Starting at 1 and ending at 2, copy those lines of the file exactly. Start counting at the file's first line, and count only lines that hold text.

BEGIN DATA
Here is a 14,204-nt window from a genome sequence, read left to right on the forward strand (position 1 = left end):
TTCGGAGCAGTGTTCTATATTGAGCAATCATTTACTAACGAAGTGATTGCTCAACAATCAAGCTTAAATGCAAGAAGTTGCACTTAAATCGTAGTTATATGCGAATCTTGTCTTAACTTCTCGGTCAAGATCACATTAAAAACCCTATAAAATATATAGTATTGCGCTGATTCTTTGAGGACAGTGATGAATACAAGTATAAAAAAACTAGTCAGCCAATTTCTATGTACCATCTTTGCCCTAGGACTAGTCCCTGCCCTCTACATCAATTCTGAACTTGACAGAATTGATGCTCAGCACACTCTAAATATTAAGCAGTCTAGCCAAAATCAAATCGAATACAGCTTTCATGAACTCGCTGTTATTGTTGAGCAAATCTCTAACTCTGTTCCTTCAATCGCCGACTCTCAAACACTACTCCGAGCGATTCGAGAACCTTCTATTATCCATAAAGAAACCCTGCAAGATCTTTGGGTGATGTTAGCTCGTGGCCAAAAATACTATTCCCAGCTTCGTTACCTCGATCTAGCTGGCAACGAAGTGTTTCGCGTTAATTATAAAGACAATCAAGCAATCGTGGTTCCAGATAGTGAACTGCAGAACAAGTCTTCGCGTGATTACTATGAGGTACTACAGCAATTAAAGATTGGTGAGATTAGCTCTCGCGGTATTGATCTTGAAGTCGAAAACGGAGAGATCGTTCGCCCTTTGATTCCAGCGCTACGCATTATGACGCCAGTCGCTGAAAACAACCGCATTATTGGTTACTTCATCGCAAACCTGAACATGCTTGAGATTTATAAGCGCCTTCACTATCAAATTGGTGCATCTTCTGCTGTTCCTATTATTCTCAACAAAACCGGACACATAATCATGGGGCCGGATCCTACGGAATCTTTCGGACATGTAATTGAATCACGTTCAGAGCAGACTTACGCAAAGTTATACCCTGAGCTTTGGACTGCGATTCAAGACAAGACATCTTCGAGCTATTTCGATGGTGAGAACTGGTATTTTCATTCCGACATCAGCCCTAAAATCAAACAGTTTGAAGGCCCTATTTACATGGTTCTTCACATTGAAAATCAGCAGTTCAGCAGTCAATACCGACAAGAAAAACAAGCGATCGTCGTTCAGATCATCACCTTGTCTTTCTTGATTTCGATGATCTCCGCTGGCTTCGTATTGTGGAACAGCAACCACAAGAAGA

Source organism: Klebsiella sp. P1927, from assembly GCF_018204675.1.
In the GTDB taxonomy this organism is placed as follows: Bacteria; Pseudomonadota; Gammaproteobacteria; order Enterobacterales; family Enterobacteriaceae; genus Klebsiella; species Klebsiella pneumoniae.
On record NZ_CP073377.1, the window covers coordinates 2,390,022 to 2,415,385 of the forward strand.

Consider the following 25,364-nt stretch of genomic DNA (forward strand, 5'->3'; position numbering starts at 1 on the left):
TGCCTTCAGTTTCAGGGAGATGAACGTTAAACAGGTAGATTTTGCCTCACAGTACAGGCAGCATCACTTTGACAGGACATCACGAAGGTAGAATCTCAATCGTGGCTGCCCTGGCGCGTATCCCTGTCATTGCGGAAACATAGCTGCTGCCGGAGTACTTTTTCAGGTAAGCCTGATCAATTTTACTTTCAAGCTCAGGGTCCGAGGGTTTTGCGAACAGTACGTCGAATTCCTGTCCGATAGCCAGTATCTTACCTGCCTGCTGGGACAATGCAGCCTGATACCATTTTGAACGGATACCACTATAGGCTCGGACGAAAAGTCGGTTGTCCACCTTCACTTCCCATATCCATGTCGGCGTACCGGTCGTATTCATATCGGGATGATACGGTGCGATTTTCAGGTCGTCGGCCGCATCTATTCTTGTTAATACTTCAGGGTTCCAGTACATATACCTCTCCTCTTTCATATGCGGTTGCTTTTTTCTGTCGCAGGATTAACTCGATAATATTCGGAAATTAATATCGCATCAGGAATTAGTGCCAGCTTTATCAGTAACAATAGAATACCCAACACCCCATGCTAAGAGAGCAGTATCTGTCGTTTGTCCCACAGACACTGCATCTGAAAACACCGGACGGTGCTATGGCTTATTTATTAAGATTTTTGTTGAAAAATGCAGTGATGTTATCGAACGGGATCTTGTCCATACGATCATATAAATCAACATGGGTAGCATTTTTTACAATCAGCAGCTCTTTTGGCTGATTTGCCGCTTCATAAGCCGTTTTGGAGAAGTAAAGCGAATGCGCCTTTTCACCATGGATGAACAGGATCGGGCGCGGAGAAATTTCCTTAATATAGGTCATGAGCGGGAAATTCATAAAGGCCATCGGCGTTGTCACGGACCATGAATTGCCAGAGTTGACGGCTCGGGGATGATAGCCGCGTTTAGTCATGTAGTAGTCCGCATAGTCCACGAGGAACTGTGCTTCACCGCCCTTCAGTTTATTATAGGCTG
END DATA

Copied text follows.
Here is a 14,204-nt window from a genome sequence, read left to right on the forward strand (position 1 = left end):
TTCGGAGCAGTGTTCTATATTGAGCAATCATTTACTAACGAAGTGATTGCTCAACAATCAAGCTTAAATGCAAGAAGTTGCACTTAAATCGTAGTTATATGCGAATCTTGTCTTAACTTCTCGGTCAAGATCACATTAAAAACCCTATAAAATATATAGTATTGCGCTGATTCTTTGAGGACAGTGATGAATACAAGTATAAAAAAACTAGTCAGCCAATTTCTATGTACCATCTTTGCCCTAGGACTAGTCCCTGCCCTCTACATCAATTCTGAACTTGACAGAATTGATGCTCAGCACACTCTAAATATTAAGCAGTCTAGCCAAAATCAAATCGAATACAGCTTTCATGAACTCGCTGTTATTGTTGAGCAAATCTCTAACTCTGTTCCTTCAATCGCCGACTCTCAAACACTACTCCGAGCGATTCGAGAACCTTCTATTATCCATAAAGAAACCCTGCAAGATCTTTGGGTGATGTTAGCTCGTGGCCAAAAATACTATTCCCAGCTTCGTTACCTCGATCTAGCTGGCAACGAAGTGTTTCGCGTTAATTATAAAGACAATCAAGCAATCGTGGTTCCAGATAGTGAACTGCAGAACAAGTCTTCGCGTGATTACTATGAGGTACTACAGCAATTAAAGATTGGTGAGATTAGCTCTCGCGGTATTGATCTTGAAGTCGAAAACGGAGAGATCGTTCGCCCTTTGATTCCAGCGCTACGCATTATGACGCCAGTCGCTGAAAACAACCGCATTATTGGTTACTTCATCGCAAACCTGAACATGCTTGAGATTTATAAGCGCCTTCACTATCAAATTGGTGCATCTTCTGCTGTTCCTATTATTCTCAACAAAACCGGACACATAATCATGGGGCCGGATCCTACGGAATCTTTCGGACATGTAATTGAATCACGTTCAGAGCAGACTTACGCAAAGTTATACCCTGAGCTTTGGACTGCGATTCAAGACAAGACATCTTCGAGCTATTTCGATGGTGAGAACTGGTATTTTCATTCCGACATCAGCCCTAAAATCAAACAGTTTGAAGGCCCTATTTACATGGTTCTTCACATTGAAAATCAGCAGTTCAGCAGTCAATACCGACAAGAAAAACAAGCGATCGTCGTTCAGATCATCACCTTGTCTTTCTTGATTTCGATGATCTCCGCTGGCTTCGTATTGTGGAACAGCAACCACAAGAAGA